We all know stress is bad. It certainly ruins our quality of life.
Several studies have shown that stress increases the risk of heart attack and stroke. Now a new study shows stress also might increase the risk of Alzheimer’s and other forms of dementia.
Since my mom died of Alzheimer’s, this is one study I really paid attention to. Let’s look at the data. Back in 1968, scientists did a mental health study looking at 800 Swedish women born between 1914 and 1930. Each one was interviewed by a psychiatrist and given a battery of tests. Every five years, the women were tested and interviewed.
Among other things, researchers were looking at stressors – things such as the death of a child, divorce, extramarital affairs, physical illness, loss of employment, finances, alcoholism in a family member – all the things we can agree promote stress.
Since that time, 425 women (average age 79) have died. All underwent autopsies. One in five women were shown to have had dementia or Alzheimer’s.
When the researchers looked back at the questionnaires and interviews of these women, they found that for those who were “stressed,” the risk of getting dementia or Alzheimer’s increased by 21 percent. The more stressors they had, the greater the risk – those reporting four or more stressors were the most likely to suffer.
Why is this? Several studies show that stress hormones are bad for the heart and bad for the brain and also alter immune functions. These stress hormones might even make functional alterations in the brain.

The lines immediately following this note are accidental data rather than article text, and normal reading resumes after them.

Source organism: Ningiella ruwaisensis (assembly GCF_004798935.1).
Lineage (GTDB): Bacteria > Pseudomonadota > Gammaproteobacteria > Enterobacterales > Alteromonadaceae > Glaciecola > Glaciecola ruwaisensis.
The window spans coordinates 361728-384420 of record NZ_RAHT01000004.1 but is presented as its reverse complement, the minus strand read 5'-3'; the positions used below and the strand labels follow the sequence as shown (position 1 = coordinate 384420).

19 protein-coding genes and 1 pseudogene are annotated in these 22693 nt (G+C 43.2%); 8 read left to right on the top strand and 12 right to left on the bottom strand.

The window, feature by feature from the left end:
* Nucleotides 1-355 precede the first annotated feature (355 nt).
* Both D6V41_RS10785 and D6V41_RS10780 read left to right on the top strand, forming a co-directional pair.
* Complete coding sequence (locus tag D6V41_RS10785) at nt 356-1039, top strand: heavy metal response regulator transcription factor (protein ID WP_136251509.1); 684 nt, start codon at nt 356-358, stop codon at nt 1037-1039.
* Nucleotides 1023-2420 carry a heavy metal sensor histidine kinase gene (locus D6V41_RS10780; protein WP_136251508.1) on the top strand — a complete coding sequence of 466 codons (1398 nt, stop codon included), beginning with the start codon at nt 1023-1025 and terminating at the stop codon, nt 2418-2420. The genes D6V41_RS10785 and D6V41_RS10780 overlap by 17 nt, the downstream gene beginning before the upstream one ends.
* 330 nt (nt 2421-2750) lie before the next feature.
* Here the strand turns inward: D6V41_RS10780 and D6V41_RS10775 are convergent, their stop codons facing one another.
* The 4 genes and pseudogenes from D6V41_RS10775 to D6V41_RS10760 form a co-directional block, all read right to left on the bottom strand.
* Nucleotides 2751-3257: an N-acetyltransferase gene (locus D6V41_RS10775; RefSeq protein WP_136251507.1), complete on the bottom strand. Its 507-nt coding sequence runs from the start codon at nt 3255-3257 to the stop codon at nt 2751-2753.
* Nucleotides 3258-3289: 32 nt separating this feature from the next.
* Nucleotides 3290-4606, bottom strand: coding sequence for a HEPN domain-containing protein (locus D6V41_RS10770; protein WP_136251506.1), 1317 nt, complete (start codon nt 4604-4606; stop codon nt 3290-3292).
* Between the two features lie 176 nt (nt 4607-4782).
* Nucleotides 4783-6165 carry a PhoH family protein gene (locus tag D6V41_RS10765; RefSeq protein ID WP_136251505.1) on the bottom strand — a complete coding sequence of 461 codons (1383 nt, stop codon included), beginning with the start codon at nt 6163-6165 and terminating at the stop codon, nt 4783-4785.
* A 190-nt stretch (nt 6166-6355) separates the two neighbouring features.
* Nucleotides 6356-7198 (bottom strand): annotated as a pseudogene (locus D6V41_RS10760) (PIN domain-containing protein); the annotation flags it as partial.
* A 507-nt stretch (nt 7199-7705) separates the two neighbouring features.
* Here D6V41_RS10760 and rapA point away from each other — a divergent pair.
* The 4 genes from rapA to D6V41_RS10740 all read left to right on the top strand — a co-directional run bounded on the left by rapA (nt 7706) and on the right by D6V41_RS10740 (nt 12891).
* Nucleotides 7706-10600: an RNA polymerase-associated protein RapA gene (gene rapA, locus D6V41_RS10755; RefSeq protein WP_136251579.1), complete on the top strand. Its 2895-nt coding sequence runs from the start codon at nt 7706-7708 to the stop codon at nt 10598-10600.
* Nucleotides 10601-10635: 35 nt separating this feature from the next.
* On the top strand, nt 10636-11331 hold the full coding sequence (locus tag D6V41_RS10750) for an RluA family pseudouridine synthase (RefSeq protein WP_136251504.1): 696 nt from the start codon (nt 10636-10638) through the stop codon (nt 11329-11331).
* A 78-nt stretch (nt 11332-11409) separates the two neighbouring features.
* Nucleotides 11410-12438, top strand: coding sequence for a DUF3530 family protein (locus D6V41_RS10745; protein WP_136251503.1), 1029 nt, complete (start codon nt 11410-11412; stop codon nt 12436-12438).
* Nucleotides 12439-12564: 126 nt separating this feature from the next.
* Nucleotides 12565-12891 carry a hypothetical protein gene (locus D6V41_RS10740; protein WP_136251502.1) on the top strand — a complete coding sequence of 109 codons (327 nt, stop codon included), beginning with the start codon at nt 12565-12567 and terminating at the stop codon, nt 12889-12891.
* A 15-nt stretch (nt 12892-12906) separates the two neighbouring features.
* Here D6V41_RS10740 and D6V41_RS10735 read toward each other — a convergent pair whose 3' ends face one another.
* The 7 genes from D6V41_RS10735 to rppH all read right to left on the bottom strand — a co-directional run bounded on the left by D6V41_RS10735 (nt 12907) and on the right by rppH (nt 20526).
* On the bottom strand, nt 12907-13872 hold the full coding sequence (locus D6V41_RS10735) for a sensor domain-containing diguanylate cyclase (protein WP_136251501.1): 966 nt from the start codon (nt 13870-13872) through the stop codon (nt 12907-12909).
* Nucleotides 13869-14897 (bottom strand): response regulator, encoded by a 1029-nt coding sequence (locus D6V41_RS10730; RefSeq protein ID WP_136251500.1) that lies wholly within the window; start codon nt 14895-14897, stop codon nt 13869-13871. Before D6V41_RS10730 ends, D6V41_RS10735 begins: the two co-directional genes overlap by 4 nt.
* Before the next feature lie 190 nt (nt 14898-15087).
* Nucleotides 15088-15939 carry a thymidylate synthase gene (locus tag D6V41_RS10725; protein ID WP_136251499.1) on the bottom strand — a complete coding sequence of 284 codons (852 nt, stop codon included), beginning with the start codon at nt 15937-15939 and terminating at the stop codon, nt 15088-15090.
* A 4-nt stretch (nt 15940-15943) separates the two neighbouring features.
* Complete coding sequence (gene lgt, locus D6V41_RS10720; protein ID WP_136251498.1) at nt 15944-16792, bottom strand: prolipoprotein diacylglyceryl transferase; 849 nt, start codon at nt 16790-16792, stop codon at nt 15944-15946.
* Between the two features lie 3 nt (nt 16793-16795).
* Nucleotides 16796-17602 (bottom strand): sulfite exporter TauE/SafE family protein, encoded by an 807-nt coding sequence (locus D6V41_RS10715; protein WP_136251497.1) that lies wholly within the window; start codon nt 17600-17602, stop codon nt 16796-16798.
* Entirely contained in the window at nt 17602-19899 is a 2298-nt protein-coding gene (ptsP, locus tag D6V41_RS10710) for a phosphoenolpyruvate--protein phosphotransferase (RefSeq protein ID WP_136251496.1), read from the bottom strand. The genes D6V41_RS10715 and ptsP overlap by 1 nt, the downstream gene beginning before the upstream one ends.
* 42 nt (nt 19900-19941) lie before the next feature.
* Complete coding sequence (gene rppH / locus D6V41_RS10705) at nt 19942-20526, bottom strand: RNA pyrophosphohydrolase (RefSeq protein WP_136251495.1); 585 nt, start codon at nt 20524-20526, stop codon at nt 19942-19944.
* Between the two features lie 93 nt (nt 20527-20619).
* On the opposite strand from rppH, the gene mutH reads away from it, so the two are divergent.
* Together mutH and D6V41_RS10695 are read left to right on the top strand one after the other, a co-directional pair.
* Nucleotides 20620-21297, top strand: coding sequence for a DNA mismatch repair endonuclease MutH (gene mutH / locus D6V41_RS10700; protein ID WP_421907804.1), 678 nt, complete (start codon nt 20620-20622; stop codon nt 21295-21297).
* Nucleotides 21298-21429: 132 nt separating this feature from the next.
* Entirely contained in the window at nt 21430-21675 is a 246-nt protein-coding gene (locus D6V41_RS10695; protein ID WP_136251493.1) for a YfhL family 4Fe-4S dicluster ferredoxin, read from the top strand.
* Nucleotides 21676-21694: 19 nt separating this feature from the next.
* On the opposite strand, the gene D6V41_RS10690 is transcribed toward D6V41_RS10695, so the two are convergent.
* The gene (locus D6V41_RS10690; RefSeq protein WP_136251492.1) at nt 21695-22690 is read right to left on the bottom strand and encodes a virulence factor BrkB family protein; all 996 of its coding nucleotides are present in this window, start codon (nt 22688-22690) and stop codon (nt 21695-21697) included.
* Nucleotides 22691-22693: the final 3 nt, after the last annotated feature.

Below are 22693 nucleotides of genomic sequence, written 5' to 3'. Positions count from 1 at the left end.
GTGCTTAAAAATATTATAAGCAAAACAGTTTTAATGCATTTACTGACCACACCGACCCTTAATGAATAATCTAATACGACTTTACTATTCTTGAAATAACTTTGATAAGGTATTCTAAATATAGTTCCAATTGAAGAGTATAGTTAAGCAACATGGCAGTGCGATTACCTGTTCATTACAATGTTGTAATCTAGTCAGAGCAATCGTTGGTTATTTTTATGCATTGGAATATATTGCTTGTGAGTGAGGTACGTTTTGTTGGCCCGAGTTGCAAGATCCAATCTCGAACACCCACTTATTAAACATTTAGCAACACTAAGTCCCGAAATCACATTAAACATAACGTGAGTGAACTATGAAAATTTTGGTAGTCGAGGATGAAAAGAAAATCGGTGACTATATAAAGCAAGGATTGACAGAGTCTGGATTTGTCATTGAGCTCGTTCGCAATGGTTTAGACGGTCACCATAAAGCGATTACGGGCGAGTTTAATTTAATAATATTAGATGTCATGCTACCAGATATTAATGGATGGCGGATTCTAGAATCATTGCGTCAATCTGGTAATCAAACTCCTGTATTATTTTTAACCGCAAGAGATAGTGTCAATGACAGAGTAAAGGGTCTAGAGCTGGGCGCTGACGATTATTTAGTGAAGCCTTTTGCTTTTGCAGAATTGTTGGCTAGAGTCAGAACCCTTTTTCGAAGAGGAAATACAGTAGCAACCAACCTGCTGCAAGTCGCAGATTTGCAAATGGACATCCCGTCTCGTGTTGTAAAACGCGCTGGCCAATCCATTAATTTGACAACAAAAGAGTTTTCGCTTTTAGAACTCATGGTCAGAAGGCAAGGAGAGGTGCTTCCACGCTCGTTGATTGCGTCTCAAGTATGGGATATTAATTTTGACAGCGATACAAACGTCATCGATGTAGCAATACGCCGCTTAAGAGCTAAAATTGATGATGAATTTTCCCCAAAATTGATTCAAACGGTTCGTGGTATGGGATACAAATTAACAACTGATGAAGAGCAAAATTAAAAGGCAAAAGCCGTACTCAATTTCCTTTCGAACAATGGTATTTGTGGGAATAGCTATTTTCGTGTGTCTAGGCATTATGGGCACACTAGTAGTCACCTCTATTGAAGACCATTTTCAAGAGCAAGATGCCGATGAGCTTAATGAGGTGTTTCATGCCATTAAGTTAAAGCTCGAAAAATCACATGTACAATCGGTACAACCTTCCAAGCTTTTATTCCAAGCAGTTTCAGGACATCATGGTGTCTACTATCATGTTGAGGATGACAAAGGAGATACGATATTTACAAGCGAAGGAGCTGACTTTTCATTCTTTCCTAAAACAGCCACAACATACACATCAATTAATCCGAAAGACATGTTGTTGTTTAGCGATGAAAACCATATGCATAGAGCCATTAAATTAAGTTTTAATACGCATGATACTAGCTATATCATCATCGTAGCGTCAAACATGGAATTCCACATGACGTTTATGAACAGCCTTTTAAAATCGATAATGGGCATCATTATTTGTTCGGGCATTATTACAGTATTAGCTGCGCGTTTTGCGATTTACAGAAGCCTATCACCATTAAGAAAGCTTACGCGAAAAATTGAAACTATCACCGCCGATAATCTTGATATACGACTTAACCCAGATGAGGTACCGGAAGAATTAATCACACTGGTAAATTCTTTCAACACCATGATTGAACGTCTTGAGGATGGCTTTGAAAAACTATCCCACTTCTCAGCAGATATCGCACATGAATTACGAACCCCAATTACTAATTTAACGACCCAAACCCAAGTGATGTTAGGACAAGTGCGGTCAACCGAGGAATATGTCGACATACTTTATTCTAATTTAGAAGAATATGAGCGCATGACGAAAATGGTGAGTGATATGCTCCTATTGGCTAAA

No one knows for sure, but with this in mind what action can you take to protect your brain?
• Make an inventory of the stressors in your life, dividing them into those you can control and those you cannot. Then take action where you can. Try using the Serenity Prayer – you know the one: “God grant me the serenity to accept the things I cannot change, the courage to change the things I can, and the wisdom to know the difference.”
• Ask for help if you need it. Social networks, family and friends are the buffer from life’s travails. I have always found that talking to a friend – in my case, my best friend is my wife, Penny – can help me sort out the junk from the stuff that really matters.
• Think about taking up yoga or perhaps breathing meditation. Many Americans have embraced these Eastern forms of mind stabilization as a way to reduce stress. Why not try it?
My spin: This latest study shows that stress takes its toll and can even destroy brain cells. Taking action just might reduce your risk of getting this dread disease and make your life better.
Dr. Zorba Paster is a family physician, university professor, author and broadcast journalist. He also hosts a radio program at 3 p.m. Saturdays on WBFO-FM 88.7.